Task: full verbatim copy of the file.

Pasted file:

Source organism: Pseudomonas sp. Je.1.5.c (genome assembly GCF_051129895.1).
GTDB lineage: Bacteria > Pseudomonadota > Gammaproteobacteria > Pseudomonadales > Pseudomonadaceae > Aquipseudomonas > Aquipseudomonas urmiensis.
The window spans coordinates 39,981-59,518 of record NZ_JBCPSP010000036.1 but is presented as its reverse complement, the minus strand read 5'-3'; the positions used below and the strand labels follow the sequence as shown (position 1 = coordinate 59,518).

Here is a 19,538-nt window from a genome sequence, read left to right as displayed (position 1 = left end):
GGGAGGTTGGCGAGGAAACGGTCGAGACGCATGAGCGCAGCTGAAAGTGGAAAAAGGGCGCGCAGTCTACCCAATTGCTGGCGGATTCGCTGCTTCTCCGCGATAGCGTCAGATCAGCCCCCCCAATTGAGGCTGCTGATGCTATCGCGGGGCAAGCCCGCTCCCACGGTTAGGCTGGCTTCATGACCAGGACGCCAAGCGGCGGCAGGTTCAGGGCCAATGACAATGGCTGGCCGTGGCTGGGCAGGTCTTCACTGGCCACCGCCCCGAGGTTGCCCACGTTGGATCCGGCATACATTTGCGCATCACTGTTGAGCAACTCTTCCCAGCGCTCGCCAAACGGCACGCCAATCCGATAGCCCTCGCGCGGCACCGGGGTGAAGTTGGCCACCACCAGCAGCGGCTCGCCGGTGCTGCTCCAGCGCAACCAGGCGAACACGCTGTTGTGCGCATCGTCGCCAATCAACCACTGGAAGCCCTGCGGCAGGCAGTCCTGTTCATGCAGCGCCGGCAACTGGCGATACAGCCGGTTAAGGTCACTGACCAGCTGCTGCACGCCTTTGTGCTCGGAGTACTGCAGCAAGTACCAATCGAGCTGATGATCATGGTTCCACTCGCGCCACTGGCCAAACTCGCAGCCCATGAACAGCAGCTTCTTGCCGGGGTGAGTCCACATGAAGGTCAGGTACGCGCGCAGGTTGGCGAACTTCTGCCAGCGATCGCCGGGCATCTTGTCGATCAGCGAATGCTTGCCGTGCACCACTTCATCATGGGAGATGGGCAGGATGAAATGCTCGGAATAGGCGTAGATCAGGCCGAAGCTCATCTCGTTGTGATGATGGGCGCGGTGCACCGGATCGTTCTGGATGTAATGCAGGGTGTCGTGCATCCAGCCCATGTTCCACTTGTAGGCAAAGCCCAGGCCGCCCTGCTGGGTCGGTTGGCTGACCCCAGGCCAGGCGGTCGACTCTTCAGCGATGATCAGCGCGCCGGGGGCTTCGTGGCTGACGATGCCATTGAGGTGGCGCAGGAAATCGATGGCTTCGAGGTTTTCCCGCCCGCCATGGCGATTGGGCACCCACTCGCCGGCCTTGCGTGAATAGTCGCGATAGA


Source organism: Pseudomonas sp. Je.1.5.c (genome assembly GCF_051129895.1).
GTDB lineage: Bacteria > Pseudomonadota > Gammaproteobacteria > Pseudomonadales > Pseudomonadaceae > Aquipseudomonas > Aquipseudomonas urmiensis.
The window spans coordinates 39,981-59,518 of record NZ_JBCPSP010000036.1 but is presented as its reverse complement, the minus strand read 5'-3'; the positions used below and the strand labels follow the sequence as shown (position 1 = coordinate 59,518).

Here is a 19,538-nt window from a genome sequence, read left to right as displayed (position 1 = left end):
GGGAGGTTGGCGAGGAAACGGTCGAGACGCATGAGCGCAGCTGAAAGTGGAAAAAGGGCGCGCAGTCTACCCAATTGCTGGCGGATTCGCTGCTTCTCCGCGATAGCGTCAGATCAGCCCCCCCAATTGAGGCTGCTGATGCTATCGCGGGGCAAGCCCGCTCCCACGGTTAGGCTGGCTTCATGACCAGGACGCCAAGCGGCGGCAGGTTCAGGGCCAATGACAATGGCTGGCCGTGGCTGGGCAGGTCTTCACTGGCCACCGCCCCGAGGTTGCCCACGTTGGATCCGGCATACATTTGCGCATCACTGTTGAGCAACTCTTCCCAGCGCTCGCCAAACGGCACGCCAATCCGATAGCCCTCGCGCGGCACCGGGGTGAAGTTGGCCACCACCAGCAGCGGCTCGCCGGTGCTGCTCCAGCGCAACCAGGCGAACACGCTGTTGTGCGCATCGTCGCCAATCAACCACTGGAAGCCCTGCGGCAGGCAGTCCTGTTCATGCAGCGCCGGCAACTGGCGATACAGCCGGTTAAGGTCACTGACCAGCTGCTGCACGCCTTTGTGCTCGGAGTACTGCAGCAAGTACCAATCGAGCTGATGATCATGGTTCCACTCGCGCCACTGGCCAAACTCGCAGCCCATGAACAGCAGCTTCTTGCCGGGGTGAGTCCACATGAAGGTCAGGTACGCGCGCAGGTTGGCGAACTTCTGCCAGCGATCGCCGGGCATCTTGTCGATCAGCGAATGCTTGCCGTGCACCACTTCATCATGGGAGATGGGCAGGATGAAATGCTCGGAATAGGCGTAGATCAGGCCGAAGCTCATCTCGTTGTGATGATGGGCGCGGTGCACCGGATCGTTCTGGATGTAATGCAGGGTGTCGTGCATCCAGCCCATGTTCCACTTGTAGGCAAAGCCCAGGCCGCCCTGCTGGGTCGGTTGGCTGACCCCAGGCCAGGCGGTCGACTCTTCAGCGATGATCAGCGCGCCGGGGGCTTCGTGGCTGACGATGCCATTGAGGTGGCGCAGGAAATCGATGGCTTCGAGGTTTTCCCGCCCGCCATGGCGATTGGGCACCCACTCGCCGGCCTTGCGTGAATAGTCGCGATAGA